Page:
Context

Although the civil war ended in 2006, mass abuses are still a reality in Burundi – in particular since the 2015 political crisis. The shortcomings of the judicial system, the climate of impunity and the fear of reprisal are the main obstacles that hinder victims’ access to their rights. Since 2011, TRIAL International supports the victims of serious human rights violations in their pursuit of justice.

Since its independence in 1962, Burundi has suffered several coups and violent clashes between the Hutu majority and the Tutsi minority. The murder of the first democratically elected president, Melchior Ndadaye, in 2003 triggered a civil war that lasted until 2006 and cost the lives of 300’000 civilians.

A ceasefire agreement had been signed in 2000 between the government and the main rebel groups, but two Hutu factions’ refusal to stick to the peace process led to an escalation of violence. In 2006, the last active rebel group – the National Liberation Forces (Forces Nationales de Libération, or FNL) – signed a ceasefire agreement with the government, thereby putting an official end to the Burundian civil war.

In 2015, the country dived into a new cycle of violence when president Pierre Nkurunziza refused to yield power. Since then, the party in power has imposed a full-on clampdown against free media, activists, political opponents and human rights defenders. Everyday life remains tinted by hardship and fear. This “standardized crisis” has led the United Nations to put together an ad hoc Commission of Inquiry, which since 2016 seeks to document mass human rights violations in the country. The International Criminal Court also opened an investigation in 2017.

What does TRIAL International do on Burundi?

Until 2016, TRIAL International’s staff was allowed to enter the country and liaise directly with victims. After its representative’s expulsion, it must conduct its work from outside the county, relying on its Great Lakes regional strategy.

©Phil Moore_BDI_Burundi_2587b
Since 2015, Burundians live in a “standardized crisis” ©Phil Moore

Bringing justice to victims

The Burundian legal system has yet to provide an effective response to punish past and present human rights violations, or to prevent future ones. Therefore, TRIAL International litigates the majority of its cases at supranational level – mainly before the United Nations Committee against Torture, the African Commission on Human and Peoples’ Rights and the United Nations Working Groups.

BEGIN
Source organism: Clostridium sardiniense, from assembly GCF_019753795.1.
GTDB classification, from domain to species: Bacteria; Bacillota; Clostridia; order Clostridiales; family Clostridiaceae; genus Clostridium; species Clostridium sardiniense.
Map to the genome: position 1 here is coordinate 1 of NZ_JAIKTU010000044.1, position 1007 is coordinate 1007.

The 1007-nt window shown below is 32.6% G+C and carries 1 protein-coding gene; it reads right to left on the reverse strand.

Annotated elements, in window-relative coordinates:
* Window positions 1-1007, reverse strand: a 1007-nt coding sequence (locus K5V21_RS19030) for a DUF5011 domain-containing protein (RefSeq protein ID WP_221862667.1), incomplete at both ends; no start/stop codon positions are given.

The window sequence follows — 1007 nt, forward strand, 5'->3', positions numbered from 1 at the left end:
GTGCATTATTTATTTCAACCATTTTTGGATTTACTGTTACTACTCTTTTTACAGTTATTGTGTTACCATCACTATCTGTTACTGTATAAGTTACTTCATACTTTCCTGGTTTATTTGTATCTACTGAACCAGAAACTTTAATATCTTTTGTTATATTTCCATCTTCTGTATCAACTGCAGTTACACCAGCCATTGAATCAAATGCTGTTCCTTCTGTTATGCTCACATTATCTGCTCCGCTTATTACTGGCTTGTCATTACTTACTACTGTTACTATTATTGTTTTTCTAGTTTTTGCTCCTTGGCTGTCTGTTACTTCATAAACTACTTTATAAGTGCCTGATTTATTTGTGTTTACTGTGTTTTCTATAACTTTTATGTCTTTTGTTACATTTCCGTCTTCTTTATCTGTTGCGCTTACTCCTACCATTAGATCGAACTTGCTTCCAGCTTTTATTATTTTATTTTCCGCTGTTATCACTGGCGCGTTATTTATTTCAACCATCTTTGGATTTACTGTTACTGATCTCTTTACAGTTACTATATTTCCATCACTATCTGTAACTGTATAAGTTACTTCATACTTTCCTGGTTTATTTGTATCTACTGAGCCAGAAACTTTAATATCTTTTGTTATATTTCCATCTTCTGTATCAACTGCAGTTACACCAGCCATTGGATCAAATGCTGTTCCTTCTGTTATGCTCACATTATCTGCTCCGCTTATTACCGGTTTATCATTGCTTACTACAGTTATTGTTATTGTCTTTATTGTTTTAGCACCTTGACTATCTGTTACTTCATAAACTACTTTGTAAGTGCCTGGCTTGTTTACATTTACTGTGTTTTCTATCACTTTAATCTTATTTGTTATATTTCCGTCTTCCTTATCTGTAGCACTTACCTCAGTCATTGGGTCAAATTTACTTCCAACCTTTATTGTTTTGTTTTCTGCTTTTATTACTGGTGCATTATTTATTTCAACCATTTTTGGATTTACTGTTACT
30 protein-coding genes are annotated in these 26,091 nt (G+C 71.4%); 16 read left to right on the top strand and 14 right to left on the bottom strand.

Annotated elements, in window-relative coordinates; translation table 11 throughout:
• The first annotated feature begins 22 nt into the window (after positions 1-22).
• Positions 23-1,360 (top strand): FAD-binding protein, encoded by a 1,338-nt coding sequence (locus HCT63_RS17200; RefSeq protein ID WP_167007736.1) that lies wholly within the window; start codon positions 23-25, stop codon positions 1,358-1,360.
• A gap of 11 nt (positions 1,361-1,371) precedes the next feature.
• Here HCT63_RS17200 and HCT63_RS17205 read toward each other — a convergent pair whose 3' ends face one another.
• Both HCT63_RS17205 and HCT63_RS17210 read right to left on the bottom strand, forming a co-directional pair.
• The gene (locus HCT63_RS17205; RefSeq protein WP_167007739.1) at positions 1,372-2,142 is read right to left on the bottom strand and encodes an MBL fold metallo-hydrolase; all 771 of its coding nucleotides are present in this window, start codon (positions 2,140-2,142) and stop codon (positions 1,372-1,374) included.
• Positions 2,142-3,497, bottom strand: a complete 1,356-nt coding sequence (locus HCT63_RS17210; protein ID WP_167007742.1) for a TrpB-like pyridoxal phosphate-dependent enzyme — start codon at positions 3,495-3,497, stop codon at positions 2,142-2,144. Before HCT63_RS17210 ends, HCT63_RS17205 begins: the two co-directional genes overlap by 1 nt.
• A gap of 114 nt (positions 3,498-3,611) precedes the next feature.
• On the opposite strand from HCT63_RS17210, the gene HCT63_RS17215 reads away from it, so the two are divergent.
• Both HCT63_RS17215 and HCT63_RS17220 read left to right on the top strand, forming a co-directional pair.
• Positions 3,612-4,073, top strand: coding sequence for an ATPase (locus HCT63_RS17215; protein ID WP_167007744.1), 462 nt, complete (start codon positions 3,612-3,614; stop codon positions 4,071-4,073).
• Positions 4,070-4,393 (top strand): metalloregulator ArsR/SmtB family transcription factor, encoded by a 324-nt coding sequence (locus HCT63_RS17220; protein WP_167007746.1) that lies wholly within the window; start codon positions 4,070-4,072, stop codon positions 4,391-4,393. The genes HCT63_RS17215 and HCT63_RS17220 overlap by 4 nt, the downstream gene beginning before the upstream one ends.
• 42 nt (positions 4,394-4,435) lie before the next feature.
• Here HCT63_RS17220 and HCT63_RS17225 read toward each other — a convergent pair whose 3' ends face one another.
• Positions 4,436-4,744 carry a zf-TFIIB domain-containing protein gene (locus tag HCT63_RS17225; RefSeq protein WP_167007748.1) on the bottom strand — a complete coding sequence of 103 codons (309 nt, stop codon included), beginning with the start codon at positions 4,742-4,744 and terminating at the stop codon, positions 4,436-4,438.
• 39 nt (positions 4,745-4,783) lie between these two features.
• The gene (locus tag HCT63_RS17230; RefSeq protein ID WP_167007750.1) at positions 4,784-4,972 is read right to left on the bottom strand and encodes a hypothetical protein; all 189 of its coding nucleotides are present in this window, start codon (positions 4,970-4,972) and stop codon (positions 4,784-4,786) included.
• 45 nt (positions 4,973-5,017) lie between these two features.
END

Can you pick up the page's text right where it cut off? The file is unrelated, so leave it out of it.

All support comes free of charges for victims and TRIAL does not discriminate on the basis of origin, ethnicity, language, religion or gender.

Documenting abuses

Despite being unable to access Burundi, TRIAL International continues to monitor the situation and document ongoing human rights violations. It thereby contributes to making the victims’ voices heard on the international scene, and to keep the Burundian crisis high on the agenda.

In 2017, TRIAL International conducted a fact-finding mission among refugee populations outside of Burundi, with a special focus on sexual violence. Its findings were transmitted to international bodies and mechanisms monitoring the country.

While the current situation hampers the prosecution of those responsible for mass atrocities, it remains paramount that those violations are properly and rigorously documented. Keeping records remains the only way to ensure that victims could one day get justice – either at domestic or international level.

 Capacity-building for local practitioners

TRIAL International offers a range of trainings for local lawyers. Topics include the documentation of sexual violence crimes, bringing cases before international bodies or invoking international treaties in domestic litigation.

Before 2016, TRIAL International would regularly deliver trainings to lawyers in Burundi. With the country’s growing isolation, it remains convinced of the importance of empowering local actors. For this reason, Burundian lawyers who have been trained in the past are now themselves passing on their know-how to their peers. Additionally, cross-border regional trainings are conducted from TRIAL International’s office in Bukavu, DRC.

See also: TRIAL International in the Democratic Republic of the Congo

2017 Country Facts
48
legal professional trained
13
new victims supported
3
new cases at international level